I drafted a lining using one of the videos in Sandra’s Power Sewing list.  She and Ron Collins provide step by step information on drafting the lining.  Unfortunately their instructions are for a standard tailored jacket; including notched collar, a back facing and set-in sleeve.  First step in making this complicated – need to draft a back facing & take the shawl collar and dolman sleeve into account.  There were some challenges that cropped up later because of this and I had to adapt.

How else can I make this more difficult?  Let’s add embroidery!  I have been looking for ways to incorporate embroidery into my garments and the collar of this coat seemed like a perfect place!  Anyone who does embroidery knows how time consuming it is to choose the right design, position it, adjust it in software, stitch out samples, put it on the finished project and pray it all works out the way you envision it.  Luckily this part went very well and I am happy with the embroidery designs and placement.

To choose embroidery threads I laid a bunch of threads on the fabrics until I found some that I thought were pleasing.

Right side of the shawl collar below.  The scrunched fabric is an extra piece of the lining stuffed into the neck for the photo.

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The embroidery designs came from a book called Contemporary Machine-Embroidered Fashions.  I have had this book for many years and never used any of the designs until now.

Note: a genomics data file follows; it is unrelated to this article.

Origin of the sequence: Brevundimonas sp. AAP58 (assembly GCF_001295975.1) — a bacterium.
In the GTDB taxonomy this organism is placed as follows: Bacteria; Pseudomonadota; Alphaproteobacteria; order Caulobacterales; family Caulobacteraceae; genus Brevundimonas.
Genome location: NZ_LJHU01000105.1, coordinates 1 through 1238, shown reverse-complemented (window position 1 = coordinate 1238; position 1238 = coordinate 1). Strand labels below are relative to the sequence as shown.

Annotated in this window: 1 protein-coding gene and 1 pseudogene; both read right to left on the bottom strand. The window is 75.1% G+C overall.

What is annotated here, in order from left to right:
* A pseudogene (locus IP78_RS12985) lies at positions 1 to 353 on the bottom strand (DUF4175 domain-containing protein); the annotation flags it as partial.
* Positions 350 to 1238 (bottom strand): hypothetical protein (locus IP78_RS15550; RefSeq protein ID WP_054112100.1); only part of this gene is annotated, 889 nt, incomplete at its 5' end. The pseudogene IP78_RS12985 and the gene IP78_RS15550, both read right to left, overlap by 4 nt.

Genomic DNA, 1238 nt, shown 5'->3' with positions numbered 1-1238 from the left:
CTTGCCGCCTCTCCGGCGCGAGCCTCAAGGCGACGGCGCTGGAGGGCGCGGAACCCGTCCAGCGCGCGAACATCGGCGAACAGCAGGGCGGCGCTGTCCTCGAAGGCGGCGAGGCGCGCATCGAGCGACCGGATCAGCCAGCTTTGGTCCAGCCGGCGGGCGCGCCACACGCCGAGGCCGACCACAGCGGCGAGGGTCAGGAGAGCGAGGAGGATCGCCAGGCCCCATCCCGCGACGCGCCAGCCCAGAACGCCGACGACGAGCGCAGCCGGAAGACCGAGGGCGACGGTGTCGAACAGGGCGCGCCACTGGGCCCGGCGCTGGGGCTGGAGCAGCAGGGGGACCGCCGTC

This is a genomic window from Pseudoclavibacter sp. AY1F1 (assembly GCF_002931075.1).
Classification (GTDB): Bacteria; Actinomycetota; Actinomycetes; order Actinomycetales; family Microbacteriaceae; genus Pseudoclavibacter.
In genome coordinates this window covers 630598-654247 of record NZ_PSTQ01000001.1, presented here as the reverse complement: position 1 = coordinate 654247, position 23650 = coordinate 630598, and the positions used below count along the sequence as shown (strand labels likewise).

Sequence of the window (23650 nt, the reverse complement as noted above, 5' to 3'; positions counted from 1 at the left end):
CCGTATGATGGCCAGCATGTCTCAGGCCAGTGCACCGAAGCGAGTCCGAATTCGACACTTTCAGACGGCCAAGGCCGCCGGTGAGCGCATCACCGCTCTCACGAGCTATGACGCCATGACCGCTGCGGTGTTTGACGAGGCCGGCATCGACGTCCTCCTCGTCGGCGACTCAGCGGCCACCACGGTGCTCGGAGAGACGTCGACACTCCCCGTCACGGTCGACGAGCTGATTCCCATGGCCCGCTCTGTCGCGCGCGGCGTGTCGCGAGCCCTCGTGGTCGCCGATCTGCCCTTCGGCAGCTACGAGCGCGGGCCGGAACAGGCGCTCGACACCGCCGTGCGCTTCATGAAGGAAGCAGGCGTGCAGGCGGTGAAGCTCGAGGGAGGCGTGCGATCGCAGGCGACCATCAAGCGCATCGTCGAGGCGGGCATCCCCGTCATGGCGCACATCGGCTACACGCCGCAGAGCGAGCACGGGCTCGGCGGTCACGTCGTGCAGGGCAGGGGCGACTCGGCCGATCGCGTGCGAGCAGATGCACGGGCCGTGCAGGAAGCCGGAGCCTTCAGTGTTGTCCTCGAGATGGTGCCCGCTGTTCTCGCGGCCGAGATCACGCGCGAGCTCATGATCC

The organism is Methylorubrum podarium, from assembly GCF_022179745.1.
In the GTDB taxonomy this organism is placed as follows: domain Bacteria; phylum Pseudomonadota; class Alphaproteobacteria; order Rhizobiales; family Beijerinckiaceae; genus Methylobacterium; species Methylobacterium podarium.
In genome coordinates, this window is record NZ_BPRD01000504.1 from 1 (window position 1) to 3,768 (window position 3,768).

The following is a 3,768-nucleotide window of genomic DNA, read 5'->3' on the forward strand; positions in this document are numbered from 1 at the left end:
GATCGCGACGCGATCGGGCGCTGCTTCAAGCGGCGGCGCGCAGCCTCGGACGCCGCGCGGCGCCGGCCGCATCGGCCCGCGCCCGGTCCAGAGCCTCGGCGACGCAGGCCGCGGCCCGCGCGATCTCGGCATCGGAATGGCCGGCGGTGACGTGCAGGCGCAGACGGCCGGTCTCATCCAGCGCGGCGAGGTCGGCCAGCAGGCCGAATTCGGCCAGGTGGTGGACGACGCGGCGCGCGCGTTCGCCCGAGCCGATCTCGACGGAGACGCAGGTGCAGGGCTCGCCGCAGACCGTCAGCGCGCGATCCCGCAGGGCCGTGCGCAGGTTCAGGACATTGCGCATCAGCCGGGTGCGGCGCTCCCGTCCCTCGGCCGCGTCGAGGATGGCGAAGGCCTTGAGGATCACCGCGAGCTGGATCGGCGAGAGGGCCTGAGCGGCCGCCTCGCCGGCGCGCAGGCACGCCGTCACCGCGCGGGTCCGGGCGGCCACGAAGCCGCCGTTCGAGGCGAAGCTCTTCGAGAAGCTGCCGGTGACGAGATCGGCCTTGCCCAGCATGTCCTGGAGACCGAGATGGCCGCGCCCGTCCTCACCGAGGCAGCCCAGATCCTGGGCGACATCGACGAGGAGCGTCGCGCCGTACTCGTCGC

Embroidery designs

My decision process consisted of looking at literally every embroidery design I have – there are many and they are in a variety of places (on the computer, separate disks, a few books that came with disks, etc). I ruled out the  specific types – flowers, animals, insects, holiday motifs etc.  I was looking for the more abstract designs.  The designs I chose proved to work out well.  I did some combining in my software so I could stitch the facings in 1 hooping.

Other changes to the pattern design:  There are 3 waist darts for the front – I didn’t use any of them.  I need to add more circumference if I am going to use those (see previous comment about ease in the older patterns); I did use 1 of the 3 back waist darts. I used a snap closure, with a decorative, covered button instead of the ties; and made bands for the sleeves instead of facings.

For the button, I was able to use one of the motifs.

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The final coat:

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On me: (My outfit for lunch with DH at the swanky, beautifully decorated Jefferson Hotel).  I’ll blog the top next.

Coat full view

Close-up of the sleeve bands: